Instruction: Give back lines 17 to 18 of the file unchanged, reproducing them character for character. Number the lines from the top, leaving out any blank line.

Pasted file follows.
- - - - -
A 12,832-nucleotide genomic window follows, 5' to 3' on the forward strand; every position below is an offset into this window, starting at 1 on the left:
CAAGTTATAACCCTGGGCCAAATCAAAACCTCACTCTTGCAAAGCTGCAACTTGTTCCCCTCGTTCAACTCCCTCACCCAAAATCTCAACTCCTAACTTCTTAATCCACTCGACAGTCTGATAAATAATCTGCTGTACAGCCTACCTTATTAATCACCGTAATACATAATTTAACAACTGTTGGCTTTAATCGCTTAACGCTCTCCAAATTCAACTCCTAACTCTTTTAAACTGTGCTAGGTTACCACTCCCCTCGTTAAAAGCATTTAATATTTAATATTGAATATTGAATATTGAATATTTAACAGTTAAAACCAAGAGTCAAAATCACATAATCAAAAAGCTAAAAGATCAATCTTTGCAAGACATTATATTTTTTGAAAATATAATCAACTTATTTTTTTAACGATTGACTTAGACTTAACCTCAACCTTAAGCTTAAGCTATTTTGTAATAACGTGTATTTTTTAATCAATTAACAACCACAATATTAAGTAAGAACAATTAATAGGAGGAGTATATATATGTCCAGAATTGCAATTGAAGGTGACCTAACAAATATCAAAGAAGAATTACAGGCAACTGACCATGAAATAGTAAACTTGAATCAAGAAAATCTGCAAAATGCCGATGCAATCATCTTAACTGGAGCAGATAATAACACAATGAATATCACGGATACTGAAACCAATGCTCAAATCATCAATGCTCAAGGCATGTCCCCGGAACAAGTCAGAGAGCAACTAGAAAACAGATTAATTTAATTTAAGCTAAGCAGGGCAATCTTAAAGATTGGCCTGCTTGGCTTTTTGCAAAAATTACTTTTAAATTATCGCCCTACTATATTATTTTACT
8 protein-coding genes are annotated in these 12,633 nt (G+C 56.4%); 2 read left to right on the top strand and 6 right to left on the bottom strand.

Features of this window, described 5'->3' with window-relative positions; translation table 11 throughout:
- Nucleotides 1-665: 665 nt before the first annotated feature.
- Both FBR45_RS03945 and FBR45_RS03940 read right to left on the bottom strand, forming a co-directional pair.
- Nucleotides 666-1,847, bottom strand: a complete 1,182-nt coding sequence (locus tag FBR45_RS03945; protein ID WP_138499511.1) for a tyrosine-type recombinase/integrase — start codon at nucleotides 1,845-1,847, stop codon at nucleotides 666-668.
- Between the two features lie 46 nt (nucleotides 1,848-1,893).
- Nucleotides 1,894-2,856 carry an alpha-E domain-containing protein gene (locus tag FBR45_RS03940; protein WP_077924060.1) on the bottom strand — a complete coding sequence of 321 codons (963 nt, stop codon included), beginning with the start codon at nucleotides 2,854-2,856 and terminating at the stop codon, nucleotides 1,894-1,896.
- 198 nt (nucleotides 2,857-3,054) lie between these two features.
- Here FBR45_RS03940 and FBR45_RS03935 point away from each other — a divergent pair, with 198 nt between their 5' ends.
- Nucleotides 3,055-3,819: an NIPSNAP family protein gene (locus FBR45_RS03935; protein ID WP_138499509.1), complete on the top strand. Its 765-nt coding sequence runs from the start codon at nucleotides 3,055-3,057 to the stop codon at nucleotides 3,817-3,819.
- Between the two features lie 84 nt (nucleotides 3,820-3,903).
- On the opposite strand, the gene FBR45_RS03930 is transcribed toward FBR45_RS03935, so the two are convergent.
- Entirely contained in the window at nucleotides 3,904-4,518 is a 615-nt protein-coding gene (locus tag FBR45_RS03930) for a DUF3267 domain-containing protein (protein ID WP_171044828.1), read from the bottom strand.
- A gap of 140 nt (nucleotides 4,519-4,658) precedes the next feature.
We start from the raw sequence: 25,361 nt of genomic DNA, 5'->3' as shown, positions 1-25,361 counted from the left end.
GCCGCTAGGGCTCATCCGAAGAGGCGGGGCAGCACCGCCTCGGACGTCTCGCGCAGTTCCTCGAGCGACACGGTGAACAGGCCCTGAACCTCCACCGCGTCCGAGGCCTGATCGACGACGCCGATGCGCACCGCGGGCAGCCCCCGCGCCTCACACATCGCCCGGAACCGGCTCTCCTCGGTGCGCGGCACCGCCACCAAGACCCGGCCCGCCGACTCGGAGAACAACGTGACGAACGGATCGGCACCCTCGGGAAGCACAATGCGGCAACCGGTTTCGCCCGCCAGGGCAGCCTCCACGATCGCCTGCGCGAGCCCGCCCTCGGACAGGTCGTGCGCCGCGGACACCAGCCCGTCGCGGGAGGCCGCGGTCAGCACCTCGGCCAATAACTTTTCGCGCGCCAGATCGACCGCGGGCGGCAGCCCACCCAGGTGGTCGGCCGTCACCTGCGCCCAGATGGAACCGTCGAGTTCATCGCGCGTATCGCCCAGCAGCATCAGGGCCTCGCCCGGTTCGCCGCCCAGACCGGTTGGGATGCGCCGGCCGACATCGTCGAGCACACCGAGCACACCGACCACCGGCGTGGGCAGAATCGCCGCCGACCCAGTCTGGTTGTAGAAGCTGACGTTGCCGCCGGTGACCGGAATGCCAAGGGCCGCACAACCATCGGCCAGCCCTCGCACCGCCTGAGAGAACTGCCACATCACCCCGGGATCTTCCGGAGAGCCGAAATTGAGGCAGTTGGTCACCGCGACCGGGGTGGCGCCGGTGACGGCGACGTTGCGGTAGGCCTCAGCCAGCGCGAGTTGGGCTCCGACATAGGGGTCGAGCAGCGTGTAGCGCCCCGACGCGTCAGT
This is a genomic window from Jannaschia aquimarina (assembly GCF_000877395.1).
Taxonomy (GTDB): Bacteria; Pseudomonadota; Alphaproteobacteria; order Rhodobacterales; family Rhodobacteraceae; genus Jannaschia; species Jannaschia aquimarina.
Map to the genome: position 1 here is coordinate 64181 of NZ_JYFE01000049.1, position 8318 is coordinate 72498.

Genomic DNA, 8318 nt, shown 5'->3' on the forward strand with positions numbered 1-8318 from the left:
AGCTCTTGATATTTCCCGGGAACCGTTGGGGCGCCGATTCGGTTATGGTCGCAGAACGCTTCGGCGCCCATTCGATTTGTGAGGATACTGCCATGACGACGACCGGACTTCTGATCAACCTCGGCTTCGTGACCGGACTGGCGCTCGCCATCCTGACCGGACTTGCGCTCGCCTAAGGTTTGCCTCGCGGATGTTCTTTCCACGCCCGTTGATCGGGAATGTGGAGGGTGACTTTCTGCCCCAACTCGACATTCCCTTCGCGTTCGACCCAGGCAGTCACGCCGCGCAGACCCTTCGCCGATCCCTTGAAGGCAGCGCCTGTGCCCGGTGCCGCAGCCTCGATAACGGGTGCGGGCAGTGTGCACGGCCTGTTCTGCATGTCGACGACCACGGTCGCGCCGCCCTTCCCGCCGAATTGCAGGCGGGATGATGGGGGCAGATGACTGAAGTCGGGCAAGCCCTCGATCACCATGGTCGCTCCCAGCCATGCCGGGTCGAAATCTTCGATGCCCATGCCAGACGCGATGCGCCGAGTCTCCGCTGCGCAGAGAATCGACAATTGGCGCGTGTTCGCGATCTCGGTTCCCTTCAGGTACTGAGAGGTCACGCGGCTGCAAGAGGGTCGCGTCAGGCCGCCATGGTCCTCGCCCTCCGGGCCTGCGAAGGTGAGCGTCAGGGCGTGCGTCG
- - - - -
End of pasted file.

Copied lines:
We start from the raw sequence: 25,361 nt of genomic DNA, 5'->3' as shown, positions 1-25,361 counted from the left end.
GCCGCTAGGGCTCATCCGAAGAGGCGGGGCAGCACCGCCTCGGACGTCTCGCGCAGTTCCTCGAGCGACACGGTGAACAGGCCCTGAACCTCCACCGCGTCCGAGGCCTGATCGACGACGCCGATGCGCACCGCGGGCAGCCCCCGCGCCTCACACATCGCCCGGAACCGGCTCTCCTCGGTGCGCGGCACCGCCACCAAGACCCGGCCCGCCGACTCGGAGAACAACGTGACGAACGGATCGGCACCCTCGGGAAGCACAATGCGGCAACCGGTTTCGCCCGCCAGGGCAGCCTCCACGATCGCCTGCGCGAGCCCGCCCTCGGACAGGTCGTGCGCCGCGGACACCAGCCCGTCGCGGGAGGCCGCGGTCAGCACCTCGGCCAATAACTTTTCGCGCGCCAGATCGACCGCGGGCGGCAGCCCACCCAGGTGGTCGGCCGTCACCTGCGCCCAGATGGAACCGTCGAGTTCATCGCGCGTATCGCCCAGCAGCATCAGGGCCTCGCCCGGTTCGCCGCCCAGACCGGTTGGGATGCGCCGGCCGACATCGTCGAGCACACCGAGCACACCGACCACCGGCGTGGGCAGAATCGCCGCCGACCCAGTCTGGTTGTAGAAGCTGACGTTGCCGCCGGTGACCGGAATGCCAAGGGCCGCACAACCATCGGCCAGCCCTCGCACCGCCTGAGAGAACTGCCACATCACCCCGGGATCTTCCGGAGAGCCGAAATTGAGGCAGTTGGTCACCGCGACCGGGGTGGCGCCGGTGACGGCGACGTTGCGGTAGGCCTCAGCCAGCGCGAGTTGGGCTCCGACATAGGGGTCGAGCAGCGTGTAGCGCCCCGACGCGTCAGT